HARTLEPOOL could have a direct train route to London by the end of the year.
And the town's council chiefs have welcomed the plan as a major boost to tourism and the economy.
Hartlepool has been left isolated because of a string of recent cutbacks in rail services.
But now one rail company is set to make a bid to operate a direct route from Sunderland to London, via Hartlepool.
The first cuts came in September 2003 when trains between the town and Newcastle went from half-hourly to hourly. In May last year, direct services from Hartlepool to York were cancelled.
And the axe fell again last month when the Strategic Rail Authority, the rail regulator, scrapped the 7am Newcastle-Middlesbrough-Manchester Airport train.
But now Grand Central Railway wants to put the town back on the map, handing residents a three and a half hour direct link to London, that would cost at most 50 return.
The matter has been raised in a report to a Hartlepool Borough Council regeneration and planning meeting to be held this Wednesday.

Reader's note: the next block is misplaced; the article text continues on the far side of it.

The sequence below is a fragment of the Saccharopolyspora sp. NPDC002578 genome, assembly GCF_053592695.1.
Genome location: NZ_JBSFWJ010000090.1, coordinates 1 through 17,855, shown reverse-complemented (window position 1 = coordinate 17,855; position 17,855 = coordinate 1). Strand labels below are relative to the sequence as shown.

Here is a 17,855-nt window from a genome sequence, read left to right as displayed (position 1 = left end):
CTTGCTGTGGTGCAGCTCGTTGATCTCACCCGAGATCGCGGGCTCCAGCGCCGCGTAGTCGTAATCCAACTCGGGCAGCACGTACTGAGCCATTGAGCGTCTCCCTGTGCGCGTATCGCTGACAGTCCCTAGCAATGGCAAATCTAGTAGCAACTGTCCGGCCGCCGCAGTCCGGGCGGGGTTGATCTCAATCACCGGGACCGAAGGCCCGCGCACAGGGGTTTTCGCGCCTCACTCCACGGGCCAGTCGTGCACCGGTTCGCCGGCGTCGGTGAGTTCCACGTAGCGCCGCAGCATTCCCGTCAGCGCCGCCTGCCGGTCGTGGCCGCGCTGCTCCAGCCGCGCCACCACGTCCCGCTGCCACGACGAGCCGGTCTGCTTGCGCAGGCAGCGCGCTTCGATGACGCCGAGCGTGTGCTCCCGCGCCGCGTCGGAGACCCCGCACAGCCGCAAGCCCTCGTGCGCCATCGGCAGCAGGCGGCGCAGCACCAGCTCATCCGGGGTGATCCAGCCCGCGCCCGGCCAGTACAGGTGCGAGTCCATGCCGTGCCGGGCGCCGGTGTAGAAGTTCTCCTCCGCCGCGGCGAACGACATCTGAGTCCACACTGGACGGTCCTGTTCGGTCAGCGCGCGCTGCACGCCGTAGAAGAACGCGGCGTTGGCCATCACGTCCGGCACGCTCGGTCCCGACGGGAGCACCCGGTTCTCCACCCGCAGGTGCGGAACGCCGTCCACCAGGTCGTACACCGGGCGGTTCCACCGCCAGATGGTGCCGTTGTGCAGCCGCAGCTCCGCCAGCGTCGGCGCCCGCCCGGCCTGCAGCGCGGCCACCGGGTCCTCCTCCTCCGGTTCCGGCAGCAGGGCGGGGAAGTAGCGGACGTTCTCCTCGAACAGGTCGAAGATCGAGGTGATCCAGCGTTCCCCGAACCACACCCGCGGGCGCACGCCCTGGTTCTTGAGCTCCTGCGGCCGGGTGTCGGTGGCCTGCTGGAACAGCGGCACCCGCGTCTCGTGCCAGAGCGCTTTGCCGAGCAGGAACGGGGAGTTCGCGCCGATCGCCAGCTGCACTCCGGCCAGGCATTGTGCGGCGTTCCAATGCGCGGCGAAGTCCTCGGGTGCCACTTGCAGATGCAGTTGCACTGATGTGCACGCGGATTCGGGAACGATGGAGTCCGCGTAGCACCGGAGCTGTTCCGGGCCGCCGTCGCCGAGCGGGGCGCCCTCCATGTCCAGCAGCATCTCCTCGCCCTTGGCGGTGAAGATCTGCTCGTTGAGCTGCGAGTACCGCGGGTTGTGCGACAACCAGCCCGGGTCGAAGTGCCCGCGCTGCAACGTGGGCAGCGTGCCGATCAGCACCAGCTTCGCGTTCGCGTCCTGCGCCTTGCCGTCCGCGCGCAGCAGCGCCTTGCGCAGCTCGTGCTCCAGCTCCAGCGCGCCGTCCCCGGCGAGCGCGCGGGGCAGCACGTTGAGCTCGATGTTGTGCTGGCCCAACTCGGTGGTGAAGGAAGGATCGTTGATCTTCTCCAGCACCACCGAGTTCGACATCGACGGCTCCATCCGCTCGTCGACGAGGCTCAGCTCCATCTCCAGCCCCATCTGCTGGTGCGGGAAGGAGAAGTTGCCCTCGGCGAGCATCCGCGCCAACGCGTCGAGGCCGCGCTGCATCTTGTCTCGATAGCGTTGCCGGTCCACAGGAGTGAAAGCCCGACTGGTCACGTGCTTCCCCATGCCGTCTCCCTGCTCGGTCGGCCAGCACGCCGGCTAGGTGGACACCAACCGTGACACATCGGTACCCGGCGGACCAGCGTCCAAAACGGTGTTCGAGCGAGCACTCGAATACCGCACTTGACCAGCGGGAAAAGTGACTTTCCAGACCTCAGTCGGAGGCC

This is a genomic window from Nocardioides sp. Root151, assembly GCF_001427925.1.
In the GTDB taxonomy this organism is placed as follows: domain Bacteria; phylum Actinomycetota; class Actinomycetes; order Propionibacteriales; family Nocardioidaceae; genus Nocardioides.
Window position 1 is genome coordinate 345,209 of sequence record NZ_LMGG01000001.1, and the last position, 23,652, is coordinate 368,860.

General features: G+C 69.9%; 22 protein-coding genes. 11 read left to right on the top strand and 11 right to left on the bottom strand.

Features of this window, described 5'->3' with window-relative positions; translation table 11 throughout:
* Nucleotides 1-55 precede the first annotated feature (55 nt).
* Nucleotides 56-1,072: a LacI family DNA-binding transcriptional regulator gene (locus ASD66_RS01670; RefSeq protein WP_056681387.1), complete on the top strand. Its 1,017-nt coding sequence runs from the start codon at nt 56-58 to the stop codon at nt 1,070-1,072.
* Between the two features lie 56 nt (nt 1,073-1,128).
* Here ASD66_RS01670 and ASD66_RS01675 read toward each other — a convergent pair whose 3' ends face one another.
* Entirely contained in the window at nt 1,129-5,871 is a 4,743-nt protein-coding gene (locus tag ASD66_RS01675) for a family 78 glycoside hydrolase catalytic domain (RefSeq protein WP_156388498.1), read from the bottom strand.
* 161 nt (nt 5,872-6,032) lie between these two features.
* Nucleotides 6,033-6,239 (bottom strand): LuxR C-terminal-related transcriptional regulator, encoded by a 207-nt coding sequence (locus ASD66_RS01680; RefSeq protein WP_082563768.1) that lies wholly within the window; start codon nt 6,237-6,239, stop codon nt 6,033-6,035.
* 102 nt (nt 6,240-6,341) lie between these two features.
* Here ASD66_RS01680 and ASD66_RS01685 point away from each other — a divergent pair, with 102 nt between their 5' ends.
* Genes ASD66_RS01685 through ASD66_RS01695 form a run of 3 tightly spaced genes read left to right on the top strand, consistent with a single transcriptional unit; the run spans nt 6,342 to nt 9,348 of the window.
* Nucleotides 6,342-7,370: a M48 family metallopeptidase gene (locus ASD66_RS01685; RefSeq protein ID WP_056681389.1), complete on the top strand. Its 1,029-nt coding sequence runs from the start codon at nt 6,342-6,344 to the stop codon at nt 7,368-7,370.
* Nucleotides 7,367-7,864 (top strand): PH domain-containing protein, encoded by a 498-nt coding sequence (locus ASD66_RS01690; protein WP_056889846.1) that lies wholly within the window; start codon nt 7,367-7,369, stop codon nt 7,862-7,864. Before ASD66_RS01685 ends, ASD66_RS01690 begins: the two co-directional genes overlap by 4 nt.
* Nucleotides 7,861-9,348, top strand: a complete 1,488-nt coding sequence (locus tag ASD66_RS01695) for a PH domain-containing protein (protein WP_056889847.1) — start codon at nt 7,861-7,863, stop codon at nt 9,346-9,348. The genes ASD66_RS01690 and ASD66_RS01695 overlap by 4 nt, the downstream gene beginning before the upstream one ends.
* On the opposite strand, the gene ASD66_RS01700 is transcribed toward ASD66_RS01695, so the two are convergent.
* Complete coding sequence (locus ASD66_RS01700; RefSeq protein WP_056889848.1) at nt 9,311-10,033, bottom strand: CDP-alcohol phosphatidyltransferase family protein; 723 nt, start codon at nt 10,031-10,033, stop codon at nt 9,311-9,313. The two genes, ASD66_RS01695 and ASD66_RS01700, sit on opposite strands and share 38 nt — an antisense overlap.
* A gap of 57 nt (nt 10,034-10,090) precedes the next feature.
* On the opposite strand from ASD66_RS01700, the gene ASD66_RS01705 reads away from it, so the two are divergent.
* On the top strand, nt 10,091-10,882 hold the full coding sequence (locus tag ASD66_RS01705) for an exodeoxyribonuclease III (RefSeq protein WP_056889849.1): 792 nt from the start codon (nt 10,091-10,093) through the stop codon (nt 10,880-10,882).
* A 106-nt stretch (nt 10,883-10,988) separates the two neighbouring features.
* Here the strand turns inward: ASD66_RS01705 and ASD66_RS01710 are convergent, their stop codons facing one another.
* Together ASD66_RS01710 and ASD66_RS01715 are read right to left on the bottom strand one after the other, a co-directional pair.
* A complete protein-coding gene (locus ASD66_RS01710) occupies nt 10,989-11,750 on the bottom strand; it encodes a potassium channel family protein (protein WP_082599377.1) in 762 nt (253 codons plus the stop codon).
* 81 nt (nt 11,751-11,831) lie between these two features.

It said: "The town currently has some of the poorest rail services in the last 30 years.
"The Grand Central proposals would compensate for the loss of direct rail links from Hartlepool and revive the use of Hartlepool station.
"They would be a major boost to tourism and economic development."
The company lodged their application with Network Rail in October 2004 and a formal bid will be made to operate the service next month.
If the green light is given to the plans, the trains would start running in December this year.
The regeneration and planning portfolio will also decide whether the council should lobby rail bosses to make sure Central Railway's plans are given the thumbs-up.